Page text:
So do the niggles outweigh the advantages and is the pack as good as it seemed when I bought it ? Well the Talon 11 is a hard act to follow – its near as perfect a piece of kit as I have ever owned. The Manta AG 28 does not quite come up to the same level of perfection BUT with that said it’s still a great bit of kit for people like me who need something with a better load carrying capacity than a small Talon pack and who like to walk in comfort. The Manta does need a little time to get used to it but once you have played around and used it a few times its an amazingly comfortable, capable and solid pack. I have a few minor niggles as stated above but still consider it a great pack and one I would not want to be without for more rugged all-day all-weather hiking. I did consider a Talon 22 but I don’t believe it would have been as comfortable as the Manta AG-28 with its anti gravity design, better organisation options, integrated rain-cover and superior wearer comfort.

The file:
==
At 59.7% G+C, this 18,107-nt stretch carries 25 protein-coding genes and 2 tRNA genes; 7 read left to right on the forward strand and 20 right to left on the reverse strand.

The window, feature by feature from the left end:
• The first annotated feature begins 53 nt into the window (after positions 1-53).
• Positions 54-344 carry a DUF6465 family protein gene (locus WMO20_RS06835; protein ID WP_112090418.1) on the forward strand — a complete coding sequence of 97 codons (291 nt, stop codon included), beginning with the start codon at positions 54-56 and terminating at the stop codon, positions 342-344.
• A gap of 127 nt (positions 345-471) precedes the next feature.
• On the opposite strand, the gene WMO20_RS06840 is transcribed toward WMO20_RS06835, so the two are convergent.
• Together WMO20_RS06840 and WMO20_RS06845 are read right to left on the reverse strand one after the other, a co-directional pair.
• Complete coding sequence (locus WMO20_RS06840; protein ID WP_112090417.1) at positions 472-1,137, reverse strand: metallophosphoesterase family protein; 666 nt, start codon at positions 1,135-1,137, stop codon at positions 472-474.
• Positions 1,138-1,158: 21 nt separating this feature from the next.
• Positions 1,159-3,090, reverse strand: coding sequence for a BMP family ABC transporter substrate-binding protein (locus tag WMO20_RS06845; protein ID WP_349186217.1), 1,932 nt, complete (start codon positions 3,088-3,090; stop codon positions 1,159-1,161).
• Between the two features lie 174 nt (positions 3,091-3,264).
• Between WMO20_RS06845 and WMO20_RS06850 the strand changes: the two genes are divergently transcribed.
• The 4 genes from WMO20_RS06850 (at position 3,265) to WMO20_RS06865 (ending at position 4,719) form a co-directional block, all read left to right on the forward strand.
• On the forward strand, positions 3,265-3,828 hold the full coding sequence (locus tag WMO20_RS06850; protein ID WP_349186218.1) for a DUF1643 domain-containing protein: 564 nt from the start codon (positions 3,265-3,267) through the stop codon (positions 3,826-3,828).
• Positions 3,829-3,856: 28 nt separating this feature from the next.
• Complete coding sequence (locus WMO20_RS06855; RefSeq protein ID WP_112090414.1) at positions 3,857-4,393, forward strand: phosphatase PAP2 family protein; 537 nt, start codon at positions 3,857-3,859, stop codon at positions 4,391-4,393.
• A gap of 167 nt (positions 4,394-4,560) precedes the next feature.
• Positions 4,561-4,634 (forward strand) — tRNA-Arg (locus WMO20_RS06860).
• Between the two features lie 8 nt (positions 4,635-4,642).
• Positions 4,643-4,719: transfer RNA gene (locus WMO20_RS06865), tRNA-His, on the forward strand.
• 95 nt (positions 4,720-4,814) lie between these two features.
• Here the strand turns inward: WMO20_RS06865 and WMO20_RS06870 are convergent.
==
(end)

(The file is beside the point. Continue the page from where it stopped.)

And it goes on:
The Manta has all the usual quality of Opsrey in its construction – its light, strong and very tough and my experience of Osprey has been a great company with exceptional customer services if something goes wrong. Despite a few niggles I would give it 5 stars for its great comfort and sensible design.

    (This review was left on a previous version of this produt)

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  2. Wie viele Sterne vergibst Du?
    Brilliant backpack
    I'm not used to toting about backpacks, but carried this one around during 5 days of hiking in Nepal.
    Does what it promises to do: take the weight off your shoulders, and transfer it to your hips.
    That may feel a bit odd if you're expecting the straps dragging & nagging on your shoulders, but it simply felt good to me ;-)

    One complain thought:
    I'm a broad-shouldered guy, and the sternum strap is a bit too short

    (This review was left on a previous version of this produt)

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  3. Wie viele Sterne vergibst Du?
    Très confortable
    Super sac très confortable avec de nombreuse poches et il n'est pas trop haut , rentre comme bagage à main chez easyjet s'il n'est pas rempli grâce aux sangles de compression.
    Mais grince unpeu depuis quelque temps quand il est charger et manque d'autres couleurs.

    (This review was left on a previous version of this product)